Mayor Andy Foster has announced that funding for ten shovel-ready projects  has been sought from Crown infrastructure Partners, with the aim of helping the capital bounce back from the worst economic effects of Covid-19. Some of these seem like a great idea, and some … well, rather less so. Let’s take a look and see how they measure up.
Omāroro Reservoir, Mt Cook
They say: This $52 million quake-resistant reservoir is fully-consented. When completed it will hold 35 million litres of water to supply 70,000 people in the CBD and adjoining low-lying areas.
We say: Total no-brainer. It’s already consented and will make a big difference to our earthquake resilience. Let the shovelling begin!
Flood-protection schemes in Hunter Street (CBD), Kilbirnie and Tawa – $47 million total
They say: These projects aim to stop flooding in low-lying areas – the Hunter Street and Kilbirnie areas are also facing problems associated with sea-level rise.
We say: It’s not clear from our friend Google how advanced these projects really are. The only information on the city council’s website is the announcement that they’re looking for funding from the government, but hopefully it’s a bit more than a gleam in the eye of a city planner. And irrespective of its apparent usefulness, the question has to be asked: why are we spending $47 million patching up the effects of climate change rather than – say – spending $47 million on preventing it in the first place?
CBD wastewater upgrades
They say: This $31 million project aims to strengthen the wastewater network in the Te Aro area and take into account its rising population.
We say: Translated into English, the announcement really means “This project attempts to make up the spending deficit on our ageing pipes, and helps cover up the fact that we directed the essential capital into vanity projects instead.” Probably shovel-ready since about 2005, and procrastinated about ever since.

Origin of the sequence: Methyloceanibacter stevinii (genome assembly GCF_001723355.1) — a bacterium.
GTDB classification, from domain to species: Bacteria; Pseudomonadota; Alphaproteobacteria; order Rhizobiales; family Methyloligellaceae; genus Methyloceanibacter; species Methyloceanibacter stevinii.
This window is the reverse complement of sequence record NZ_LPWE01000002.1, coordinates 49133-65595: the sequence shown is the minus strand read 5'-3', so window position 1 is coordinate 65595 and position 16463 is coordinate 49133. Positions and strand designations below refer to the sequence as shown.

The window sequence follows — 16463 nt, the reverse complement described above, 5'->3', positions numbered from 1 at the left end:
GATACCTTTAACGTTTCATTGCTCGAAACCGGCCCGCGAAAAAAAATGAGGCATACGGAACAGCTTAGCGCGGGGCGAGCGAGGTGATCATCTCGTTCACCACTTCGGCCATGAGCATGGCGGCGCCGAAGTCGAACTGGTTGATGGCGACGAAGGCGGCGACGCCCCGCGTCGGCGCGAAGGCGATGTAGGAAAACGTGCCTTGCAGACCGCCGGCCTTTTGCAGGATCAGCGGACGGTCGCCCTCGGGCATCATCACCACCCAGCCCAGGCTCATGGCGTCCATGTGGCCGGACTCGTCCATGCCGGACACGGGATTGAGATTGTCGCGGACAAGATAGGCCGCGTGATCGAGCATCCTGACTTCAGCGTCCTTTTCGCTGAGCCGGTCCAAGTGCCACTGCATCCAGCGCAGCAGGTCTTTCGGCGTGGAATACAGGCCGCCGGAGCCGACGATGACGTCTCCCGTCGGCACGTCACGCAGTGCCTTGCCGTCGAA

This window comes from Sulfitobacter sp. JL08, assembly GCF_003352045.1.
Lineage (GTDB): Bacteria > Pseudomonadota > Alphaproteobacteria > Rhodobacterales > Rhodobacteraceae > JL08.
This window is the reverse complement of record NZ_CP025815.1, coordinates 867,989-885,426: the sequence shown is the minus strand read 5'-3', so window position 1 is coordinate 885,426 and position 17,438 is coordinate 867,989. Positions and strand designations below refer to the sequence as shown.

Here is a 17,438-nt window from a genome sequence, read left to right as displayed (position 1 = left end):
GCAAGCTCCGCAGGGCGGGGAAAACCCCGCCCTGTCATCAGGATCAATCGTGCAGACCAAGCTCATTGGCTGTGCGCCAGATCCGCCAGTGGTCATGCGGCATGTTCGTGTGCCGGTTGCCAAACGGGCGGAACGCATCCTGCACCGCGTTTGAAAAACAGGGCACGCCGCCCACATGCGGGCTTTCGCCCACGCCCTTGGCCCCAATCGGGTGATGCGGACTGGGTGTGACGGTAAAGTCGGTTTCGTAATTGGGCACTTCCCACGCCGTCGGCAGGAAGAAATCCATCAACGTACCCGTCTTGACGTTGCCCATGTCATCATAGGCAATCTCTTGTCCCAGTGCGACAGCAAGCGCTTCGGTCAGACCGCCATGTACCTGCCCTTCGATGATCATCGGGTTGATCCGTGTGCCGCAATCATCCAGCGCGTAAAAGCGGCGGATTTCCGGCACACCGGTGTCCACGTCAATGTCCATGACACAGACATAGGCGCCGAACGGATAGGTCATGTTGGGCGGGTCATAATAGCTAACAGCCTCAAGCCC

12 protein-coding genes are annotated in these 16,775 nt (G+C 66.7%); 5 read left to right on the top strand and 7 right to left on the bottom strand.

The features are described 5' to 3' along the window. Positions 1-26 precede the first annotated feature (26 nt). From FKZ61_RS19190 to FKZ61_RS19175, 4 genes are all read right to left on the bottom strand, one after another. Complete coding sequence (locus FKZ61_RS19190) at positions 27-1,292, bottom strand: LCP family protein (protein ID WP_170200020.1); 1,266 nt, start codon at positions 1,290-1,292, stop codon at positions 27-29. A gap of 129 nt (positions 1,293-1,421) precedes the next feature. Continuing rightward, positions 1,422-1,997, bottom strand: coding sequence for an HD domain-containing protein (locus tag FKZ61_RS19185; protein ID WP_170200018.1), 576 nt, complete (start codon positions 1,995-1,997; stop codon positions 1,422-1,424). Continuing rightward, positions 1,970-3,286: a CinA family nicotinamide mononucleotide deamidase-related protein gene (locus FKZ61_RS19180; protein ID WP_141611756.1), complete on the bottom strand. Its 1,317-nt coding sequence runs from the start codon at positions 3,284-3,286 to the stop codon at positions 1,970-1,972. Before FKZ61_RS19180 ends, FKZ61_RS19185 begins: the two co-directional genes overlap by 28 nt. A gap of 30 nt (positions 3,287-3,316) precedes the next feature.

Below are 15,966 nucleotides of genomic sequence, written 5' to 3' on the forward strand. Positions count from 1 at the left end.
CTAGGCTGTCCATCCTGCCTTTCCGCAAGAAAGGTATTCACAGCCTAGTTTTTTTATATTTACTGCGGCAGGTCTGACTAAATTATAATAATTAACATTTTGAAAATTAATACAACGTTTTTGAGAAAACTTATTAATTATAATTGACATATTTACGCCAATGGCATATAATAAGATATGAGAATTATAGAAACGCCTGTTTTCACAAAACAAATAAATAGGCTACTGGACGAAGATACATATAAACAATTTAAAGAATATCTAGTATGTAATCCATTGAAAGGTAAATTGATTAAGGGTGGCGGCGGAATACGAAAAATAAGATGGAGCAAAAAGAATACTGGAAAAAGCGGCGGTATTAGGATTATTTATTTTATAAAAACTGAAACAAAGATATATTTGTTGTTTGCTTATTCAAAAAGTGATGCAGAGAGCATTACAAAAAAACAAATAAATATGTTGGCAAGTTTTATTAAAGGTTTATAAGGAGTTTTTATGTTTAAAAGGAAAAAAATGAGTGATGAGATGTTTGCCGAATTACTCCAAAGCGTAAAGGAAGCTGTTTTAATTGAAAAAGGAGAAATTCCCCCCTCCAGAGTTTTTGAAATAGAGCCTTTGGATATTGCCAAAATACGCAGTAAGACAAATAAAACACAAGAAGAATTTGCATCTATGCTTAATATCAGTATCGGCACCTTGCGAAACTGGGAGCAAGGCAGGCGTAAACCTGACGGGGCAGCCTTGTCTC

Wellington Convention & Exhibition Centre
They say: Preliminary work on this $180 million 5-star green-rated building has begun.
We say: An entirely stupid idea whose time has passed, given legs because there wasn’t a single politician in Wellington with the brains and the moxie to actually stop the damn thing. It will serve no useful purpose and will be a burden on ratepayers for aeons to come. But hey – let’s not be negative. If we really want some employment benefit out of this misbegotten disaster of a project, our suggestion is to go ahead and build it to keep the tradies occupied, then burn it down on the day it opens – and collect the insurance cheque.
St John’s site redevelopment (Karori) – $25 million
They say: This could feature a mix of housing units and commercial space.
We say: The use of the word “could” is a bit difficult when the projects are meant to be shovel-ready. We presume it “could” be designed, it “could” be consented, and construction “could” start by May next year (the criteria for the funding) if all the stars aligned, and … hey, did you just see that whole squadron of pigs fly past?!
Harrison Street and Nairn Street social housing developments
They say: Two new-build projects, worth $17 million in total, to provide 47 social housing units (232 bed spaces).